Academic journal article Journal of Teacher Education

Community-Based Placements as Contexts for Disciplinary Learning: A Study of Literacy Teacher Education outside of School

Academic journal article Journal of Teacher Education

Community-Based Placements as Contexts for Disciplinary Learning: A Study of Literacy Teacher Education outside of School

Article excerpt

Community-based fieldwork has a long history in teacher education (Flowers, Patterson, Stratemeyer, & Lindsey, 1948) but has never been a widely deployed approach. A small but growing body of research in this area indicates that field placements in community settings, when well-mediated, show great potential for interrupting racist attitudes, positively impacting perceptions of families, and boosting preservice teachers' willingness to work in schools that serve diverse populations (Bondy & Davis, 2000; Boyle-Baise, 1998; Burant & Kirby, 2002; McDonald, Brayko, & Bowman, in press; McDonald et al., 2011; Sleeter, 2001, 2008; Zeichner & Melnick, 1996). Interestingly, most of the community-based placements described in teacher education literature are add-on components to stand-alone multicultural education courses. The placements are rarely designed in connection with particular subject areas or methods courses--including language arts and literacy--and subsequently, they are also rarely researched with a language and/or literacy focus. This reflects a trend in teacher education in which learning about and engaging with communities has typically been conceptualized and organized as mainly a social/ multicultural foundations issue, receiving far less attention in methods preparation work.

This trend persists despite research suggesting that teachers' knowledge of students' out-of-school language and literacy is of particular importance. For decades, scholars have argued the importance of considering students' language and literacy beyond school walls, noting that language and literacy are deeply connected to social processes and structures, identity formation, power, and ideology (i.e., Au & Mason, 1981; Heath, 1983). The inclination for programs to engage community-based experiences almost solely as opportunities for foundational and dispositional learning mirrors a larger pattern in teacher education of dichotomizing foundations and methods preparation (Grossman, Hammerness, & McDonald, 2009); this arguably limits the learning opportunities for preservice teachers who are preparing to teach language arts or other subject areas to children in diverse urban schools.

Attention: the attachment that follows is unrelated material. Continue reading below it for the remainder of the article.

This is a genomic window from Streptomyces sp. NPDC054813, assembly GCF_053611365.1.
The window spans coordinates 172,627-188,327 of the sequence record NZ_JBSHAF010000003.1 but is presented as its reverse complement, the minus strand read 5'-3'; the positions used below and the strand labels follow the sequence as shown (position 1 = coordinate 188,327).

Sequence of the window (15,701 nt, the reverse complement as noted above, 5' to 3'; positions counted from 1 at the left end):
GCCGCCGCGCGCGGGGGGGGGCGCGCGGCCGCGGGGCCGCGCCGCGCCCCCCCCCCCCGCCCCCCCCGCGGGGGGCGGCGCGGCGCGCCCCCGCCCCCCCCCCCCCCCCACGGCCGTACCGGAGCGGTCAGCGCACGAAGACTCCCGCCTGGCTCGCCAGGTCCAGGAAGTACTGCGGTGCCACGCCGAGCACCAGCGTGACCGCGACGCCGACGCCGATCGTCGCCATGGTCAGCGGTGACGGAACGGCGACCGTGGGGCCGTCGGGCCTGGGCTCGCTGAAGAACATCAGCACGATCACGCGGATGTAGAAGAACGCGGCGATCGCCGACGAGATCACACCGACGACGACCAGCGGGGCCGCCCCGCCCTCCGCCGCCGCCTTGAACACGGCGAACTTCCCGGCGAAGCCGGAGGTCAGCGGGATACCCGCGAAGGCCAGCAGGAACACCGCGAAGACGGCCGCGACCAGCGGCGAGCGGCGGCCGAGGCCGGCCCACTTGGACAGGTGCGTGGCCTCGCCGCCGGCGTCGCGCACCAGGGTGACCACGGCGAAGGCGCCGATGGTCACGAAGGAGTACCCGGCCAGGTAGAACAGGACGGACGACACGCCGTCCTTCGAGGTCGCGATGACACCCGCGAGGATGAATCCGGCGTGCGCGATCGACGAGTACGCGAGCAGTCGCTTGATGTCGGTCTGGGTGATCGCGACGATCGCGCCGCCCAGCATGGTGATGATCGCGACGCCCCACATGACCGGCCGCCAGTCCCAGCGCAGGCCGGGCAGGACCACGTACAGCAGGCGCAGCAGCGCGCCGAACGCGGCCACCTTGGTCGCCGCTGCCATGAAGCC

The study described here is an investigation of field placements in after-school community-based organizations (CBOs) within one teacher education program. Although situated in one particular program, this study's findings apply broadly to our understandings of teacher learning through placements in CBOs. I examined literacy-related activity and learning opportunities available to preservice teachers in two CBO field placements, one serving mainly Latino children and another serving mainly Muslim Somali children. The research questions in the study were as follows: In what ways do community-based placements shape preservice teachers' learning about (a) literacy and (b) literacy instruction? This article includes a review of literature of preservice teachers' literacy-related learning in CBOs; a description of the study's conceptual framework, which is grounded in cultural historical activity theory (CHAT); an explanation of the study and findings; and finally, a discussion of implications and next steps for research.

Candidates' Literacy-Related Learning in CBOs

Although there has been a recent proliferation of research on children's literacy learning out of school, there has been far less attention to the learning of inservice and/or preservice teachers in these settings, including community organizations (Hull & Schultz, 2001). The available literature in this area suggests there is promise for out-of-school preservice literacy learning. For example, Patton, Silva, and Myers (1999) studied teacher candidates' learning in a family literacy program for recent immigrants, and Shelby Wolf, Ballentine, and Hill (2000) examined candidates' one-on-one work with students from low socioeconomic status or ethnic-minority families. …

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